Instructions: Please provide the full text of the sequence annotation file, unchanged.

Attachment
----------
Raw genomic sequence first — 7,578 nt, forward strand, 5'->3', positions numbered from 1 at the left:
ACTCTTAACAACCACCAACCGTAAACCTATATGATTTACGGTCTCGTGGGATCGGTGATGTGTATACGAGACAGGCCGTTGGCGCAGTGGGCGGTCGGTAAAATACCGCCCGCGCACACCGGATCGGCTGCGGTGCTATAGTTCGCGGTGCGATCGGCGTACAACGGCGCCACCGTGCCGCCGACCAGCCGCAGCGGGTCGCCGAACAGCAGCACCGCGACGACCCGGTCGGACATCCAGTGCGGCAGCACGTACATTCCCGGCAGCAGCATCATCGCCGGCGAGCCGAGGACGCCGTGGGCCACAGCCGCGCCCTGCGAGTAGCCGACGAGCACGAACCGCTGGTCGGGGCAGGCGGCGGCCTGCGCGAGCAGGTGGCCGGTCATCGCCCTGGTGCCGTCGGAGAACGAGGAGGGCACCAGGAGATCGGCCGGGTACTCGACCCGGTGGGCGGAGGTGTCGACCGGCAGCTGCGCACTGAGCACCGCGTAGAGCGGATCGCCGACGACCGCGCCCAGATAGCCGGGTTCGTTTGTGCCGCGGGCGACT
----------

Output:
Raw genomic sequence first — 7,578 nt, forward strand, 5'->3', positions numbered from 1 at the left:
ACTCTTAACAACCACCAACCGTAAACCTATATGATTTACGGTCTCGTGGGATCGGTGATGTGTATACGAGACAGGCCGTTGGCGCAGTGGGCGGTCGGTAAAATACCGCCCGCGCACACCGGATCGGCTGCGGTGCTATAGTTCGCGGTGCGATCGGCGTACAACGGCGCCACCGTGCCGCCGACCAGCCGCAGCGGGTCGCCGAACAGCAGCACCGCGACGACCCGGTCGGACATCCAGTGCGGCAGCACGTACATTCCCGGCAGCAGCATCATCGCCGGCGAGCCGAGGACGCCGTGGGCCACAGCCGCGCCCTGCGAGTAGCCGACGAGCACGAACCGCTGGTCGGGGCAGGCGGCGGCCTGCGCGAGCAGGTGGCCGGTCATCGCCCTGGTGCCGTCGGAGAACGAGGAGGGCACCAGGAGATCGGCCGGGTACTCGACCCGGTGGGCGGAGGTGTCGACCGGCAGCTGCGCACTGAGCACCGCGTAGAGCGGATCGCCGACGACCGCGCCCAGATAGCCGGGTTCGTTTGTGCCGCGGGCGACT